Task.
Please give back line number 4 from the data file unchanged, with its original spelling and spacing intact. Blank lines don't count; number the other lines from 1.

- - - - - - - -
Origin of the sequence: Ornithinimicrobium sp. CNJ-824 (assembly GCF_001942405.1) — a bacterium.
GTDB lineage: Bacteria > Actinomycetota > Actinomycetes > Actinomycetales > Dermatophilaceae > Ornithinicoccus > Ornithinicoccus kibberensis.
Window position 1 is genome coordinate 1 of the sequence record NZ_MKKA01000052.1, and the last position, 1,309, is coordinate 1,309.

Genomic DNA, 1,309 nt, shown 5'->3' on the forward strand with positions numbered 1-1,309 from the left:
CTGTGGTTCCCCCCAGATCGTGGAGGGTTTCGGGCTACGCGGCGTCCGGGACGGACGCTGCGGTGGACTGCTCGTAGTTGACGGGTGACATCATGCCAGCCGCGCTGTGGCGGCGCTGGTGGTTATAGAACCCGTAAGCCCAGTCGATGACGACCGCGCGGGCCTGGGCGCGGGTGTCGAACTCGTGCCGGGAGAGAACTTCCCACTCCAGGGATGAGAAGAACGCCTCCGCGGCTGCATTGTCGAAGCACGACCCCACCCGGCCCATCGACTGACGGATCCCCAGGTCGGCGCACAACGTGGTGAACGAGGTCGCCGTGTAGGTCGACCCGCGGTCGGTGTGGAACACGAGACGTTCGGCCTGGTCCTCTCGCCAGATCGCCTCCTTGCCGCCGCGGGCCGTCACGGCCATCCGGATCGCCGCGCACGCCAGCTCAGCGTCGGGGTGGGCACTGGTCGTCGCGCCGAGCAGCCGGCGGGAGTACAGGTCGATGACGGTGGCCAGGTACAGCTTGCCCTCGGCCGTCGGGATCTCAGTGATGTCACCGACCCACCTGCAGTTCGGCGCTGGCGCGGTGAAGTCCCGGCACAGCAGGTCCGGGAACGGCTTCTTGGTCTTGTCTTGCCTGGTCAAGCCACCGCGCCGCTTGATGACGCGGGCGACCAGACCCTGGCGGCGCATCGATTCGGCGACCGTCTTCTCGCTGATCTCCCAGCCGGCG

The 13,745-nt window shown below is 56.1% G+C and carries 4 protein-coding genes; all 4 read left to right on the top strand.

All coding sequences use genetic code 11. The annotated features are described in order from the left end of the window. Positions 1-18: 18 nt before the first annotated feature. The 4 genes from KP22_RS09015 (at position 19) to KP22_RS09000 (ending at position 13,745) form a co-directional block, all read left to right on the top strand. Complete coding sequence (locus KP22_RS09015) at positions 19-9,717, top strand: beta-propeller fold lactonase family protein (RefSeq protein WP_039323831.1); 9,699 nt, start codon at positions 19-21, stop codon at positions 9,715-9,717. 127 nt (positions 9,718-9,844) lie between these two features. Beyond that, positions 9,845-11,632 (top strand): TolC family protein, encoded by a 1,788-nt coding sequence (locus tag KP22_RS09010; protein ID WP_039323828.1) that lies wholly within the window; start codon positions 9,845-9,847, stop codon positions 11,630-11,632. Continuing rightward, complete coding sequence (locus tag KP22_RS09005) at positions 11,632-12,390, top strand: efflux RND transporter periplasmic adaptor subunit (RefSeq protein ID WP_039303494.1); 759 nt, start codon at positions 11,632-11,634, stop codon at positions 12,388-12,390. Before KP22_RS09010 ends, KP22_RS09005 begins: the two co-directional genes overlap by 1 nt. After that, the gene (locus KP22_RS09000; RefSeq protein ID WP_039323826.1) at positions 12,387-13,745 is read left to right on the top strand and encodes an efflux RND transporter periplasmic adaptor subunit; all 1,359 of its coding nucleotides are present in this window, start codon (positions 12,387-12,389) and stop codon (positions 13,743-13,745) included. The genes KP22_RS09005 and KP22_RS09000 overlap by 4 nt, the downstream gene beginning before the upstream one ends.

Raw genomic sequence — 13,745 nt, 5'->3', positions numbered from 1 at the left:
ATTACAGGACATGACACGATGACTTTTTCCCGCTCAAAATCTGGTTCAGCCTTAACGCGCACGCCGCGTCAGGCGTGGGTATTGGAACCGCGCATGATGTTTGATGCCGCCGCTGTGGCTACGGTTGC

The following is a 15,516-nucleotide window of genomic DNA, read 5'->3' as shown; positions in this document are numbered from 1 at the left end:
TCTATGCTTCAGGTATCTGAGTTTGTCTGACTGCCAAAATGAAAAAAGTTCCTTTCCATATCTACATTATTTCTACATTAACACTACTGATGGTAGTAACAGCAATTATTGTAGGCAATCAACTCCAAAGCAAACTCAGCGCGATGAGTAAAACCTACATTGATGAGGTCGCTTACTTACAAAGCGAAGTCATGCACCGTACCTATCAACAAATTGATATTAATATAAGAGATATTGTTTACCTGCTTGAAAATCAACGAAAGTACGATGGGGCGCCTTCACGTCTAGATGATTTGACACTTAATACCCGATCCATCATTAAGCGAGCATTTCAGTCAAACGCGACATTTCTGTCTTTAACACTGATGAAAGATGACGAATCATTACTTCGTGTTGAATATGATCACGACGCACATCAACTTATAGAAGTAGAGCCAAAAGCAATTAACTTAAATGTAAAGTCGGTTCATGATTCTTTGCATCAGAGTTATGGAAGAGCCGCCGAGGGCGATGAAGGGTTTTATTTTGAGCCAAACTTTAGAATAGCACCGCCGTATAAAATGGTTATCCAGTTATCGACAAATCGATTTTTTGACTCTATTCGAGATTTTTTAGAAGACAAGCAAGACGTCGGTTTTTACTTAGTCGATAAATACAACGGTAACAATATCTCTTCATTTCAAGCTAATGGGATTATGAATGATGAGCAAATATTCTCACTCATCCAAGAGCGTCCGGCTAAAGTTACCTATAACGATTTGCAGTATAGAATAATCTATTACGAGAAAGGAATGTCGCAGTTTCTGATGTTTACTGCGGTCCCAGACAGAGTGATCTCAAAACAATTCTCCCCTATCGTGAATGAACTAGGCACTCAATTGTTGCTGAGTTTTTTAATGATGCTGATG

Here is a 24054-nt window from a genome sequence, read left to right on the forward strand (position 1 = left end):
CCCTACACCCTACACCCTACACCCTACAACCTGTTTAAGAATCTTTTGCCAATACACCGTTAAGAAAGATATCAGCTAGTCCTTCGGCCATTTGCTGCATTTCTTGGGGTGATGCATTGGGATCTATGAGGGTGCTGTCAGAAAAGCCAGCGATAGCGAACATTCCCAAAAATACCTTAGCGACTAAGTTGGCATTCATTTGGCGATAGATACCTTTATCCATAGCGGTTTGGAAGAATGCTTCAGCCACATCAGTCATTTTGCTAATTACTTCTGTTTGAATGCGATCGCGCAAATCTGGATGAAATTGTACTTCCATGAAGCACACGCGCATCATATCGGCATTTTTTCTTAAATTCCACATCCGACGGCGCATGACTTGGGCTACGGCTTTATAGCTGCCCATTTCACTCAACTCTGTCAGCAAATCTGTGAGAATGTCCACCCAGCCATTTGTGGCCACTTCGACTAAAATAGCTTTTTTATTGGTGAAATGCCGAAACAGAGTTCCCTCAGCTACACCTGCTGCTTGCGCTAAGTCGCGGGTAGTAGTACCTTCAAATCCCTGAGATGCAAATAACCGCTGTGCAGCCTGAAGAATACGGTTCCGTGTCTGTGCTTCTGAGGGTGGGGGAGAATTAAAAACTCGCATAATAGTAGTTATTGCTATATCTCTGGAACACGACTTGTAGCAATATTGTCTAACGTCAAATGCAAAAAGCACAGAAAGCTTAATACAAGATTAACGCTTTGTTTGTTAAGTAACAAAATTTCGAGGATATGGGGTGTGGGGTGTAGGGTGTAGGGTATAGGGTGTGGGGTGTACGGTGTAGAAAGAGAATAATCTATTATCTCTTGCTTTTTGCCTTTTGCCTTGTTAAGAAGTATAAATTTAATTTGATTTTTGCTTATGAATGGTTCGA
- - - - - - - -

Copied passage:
Genomic DNA, 1,309 nt, shown 5'->3' on the forward strand with positions numbered 1-1,309 from the left: